An economist explains the work of this year’s winners of the Nobel Prize in economics
The two men who on Monday received the 2016 Nobel prize in economics, Oliver Hart and Bengt Holmstrom, made key contributions to contract theory, including the “principal-agent” (PA) model.

The PA model is a general tool for analysing a situation where one person, the principal, wants to pay another person, the agent, to perform a task, and where the agent can hide information from the principal, such as how hard the agent is working and how well qualified the agent is to perform the task in the first place.

Regular people can often be heard demanding that others be subject to performance pay, especially in the case of players for their favourite sports teams. The PA model helps us to understand the intermittent absence of performance pay by referring to the incentives-insurance tradeoff.

Suppose a manager hires a worker to sell cars in a situation where only the worker can see how hard the worker is working; the manager can see only how many cars get sold. If the manager pays a flat wage, then the worker will have no incentive to exert any effort, and no cars will be sold.

In that case, the manager will want to make the contract completely performance pay, also known as commission compensation, ensuring that the worker is well motivated.

Now suppose that how many cars get sold depends on two things: the worker’s effort, still known only to the worker; and the general demand for cars in the market, which neither the manager nor worker is completely sure of.

Will the manager still opt for pure commission compensation? Doing so makes the contract risky for the worker, because if general demand happens to be low, then working hard could end up yielding little. The manager cannot naively accept the worker saying: “I worked hard, but demand was low,” otherwise the worker could simply start lying. Thus, the worker’s earnings will have ups and downs due to factors outside the worker’s control. People dislike risk, and if the worker is forced to have a risky wage, then he will demand a higher average rate of compensation to stick with the job over a stable alternative.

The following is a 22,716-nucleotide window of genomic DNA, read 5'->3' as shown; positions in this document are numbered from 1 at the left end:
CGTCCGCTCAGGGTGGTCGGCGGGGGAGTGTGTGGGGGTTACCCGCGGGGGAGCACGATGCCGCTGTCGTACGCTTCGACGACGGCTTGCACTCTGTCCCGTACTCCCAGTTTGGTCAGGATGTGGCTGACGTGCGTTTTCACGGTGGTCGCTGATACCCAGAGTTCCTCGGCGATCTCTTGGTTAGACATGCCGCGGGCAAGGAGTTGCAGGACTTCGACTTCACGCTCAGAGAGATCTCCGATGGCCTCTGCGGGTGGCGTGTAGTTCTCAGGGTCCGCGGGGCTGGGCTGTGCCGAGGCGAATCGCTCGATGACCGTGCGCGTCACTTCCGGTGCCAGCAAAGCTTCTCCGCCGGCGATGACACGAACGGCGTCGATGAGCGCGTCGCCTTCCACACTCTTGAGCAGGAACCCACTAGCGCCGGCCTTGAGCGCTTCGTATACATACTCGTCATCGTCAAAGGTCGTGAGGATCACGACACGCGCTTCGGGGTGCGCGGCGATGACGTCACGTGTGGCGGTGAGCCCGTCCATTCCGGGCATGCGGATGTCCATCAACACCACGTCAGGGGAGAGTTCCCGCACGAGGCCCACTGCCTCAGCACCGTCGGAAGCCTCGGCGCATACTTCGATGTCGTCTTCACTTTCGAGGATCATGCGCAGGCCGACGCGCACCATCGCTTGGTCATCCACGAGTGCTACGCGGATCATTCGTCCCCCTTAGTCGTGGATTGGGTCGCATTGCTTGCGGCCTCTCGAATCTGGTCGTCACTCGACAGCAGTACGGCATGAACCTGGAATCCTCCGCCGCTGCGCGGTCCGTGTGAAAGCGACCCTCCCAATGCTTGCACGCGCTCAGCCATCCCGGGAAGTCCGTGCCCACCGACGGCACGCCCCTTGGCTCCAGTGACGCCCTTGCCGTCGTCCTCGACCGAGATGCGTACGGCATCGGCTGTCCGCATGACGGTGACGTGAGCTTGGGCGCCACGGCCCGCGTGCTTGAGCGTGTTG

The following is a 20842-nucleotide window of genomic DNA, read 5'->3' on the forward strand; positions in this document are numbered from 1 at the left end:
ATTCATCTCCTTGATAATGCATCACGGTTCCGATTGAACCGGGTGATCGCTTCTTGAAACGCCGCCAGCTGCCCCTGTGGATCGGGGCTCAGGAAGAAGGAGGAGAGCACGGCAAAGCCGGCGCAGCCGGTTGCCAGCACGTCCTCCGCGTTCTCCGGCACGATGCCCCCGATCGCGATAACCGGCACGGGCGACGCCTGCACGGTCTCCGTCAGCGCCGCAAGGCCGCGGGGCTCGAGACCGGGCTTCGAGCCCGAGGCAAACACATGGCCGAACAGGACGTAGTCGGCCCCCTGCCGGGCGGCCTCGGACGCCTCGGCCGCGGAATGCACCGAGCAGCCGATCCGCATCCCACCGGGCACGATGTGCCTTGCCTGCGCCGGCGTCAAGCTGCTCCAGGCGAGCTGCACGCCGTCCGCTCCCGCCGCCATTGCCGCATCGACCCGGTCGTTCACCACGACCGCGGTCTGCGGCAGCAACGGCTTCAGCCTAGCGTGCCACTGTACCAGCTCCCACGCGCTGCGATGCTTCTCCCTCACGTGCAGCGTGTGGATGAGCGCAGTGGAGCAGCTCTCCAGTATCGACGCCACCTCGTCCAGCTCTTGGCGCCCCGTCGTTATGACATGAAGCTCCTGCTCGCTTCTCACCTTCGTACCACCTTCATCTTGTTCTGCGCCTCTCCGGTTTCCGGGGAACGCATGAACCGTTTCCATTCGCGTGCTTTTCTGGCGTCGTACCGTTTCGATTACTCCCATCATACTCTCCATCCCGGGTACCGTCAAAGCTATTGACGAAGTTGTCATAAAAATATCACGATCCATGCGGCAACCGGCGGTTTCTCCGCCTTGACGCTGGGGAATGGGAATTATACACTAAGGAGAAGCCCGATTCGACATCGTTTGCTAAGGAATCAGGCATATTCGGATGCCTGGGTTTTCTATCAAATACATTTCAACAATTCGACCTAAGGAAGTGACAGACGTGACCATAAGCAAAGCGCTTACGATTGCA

That makes the risky contract more expensive for the manager, hurting the manager’s bottom line.

One way to lower the wage bill is to offer some flat compensation in exchange for lowering the commission pay; for example, Dh1,000 per month plus 2 per cent of all sales, rather than 3 per cent of all sales. The less risky the overall compensation, the more desirable it is to the worker, and hence the lower the average rate necessary to keep the worker from leaving the job.

The downside is that the worker has less of an incentive to work hard. Thus, the manager has to trade off the desire to give the worker an incentive to work hard, against the desire to shield (insure) the worker from risk so that the average wage can be lower; hence the incentives-insurance tradeoff.

What makes the manager place more weight on incentives rather than insurance? When effort is the main determinant of output, such as is the cawe with a bricklayer.

In contrast, when worker effort has a lesser role, then flat pay is much more common; which is one of the reasons why your favorite football player mostly receives fixed pay, along with relatively minor performance bonuses—many factors outside a player’s control affect the player’s success, such as injuries, the performance of teammates, the opposition, the referee, and so on.

Remember that the PA problem disappears when effort can be easily observed by the principal, such as is the case with a delivery person. In that case, we again expect performance pay.

What makes the manager place more weight on incentives rather than insurance? When effort is the main determinant of output, such as a bricklayer.

For further reference, see Marginal Revolution University: Moral Hazard

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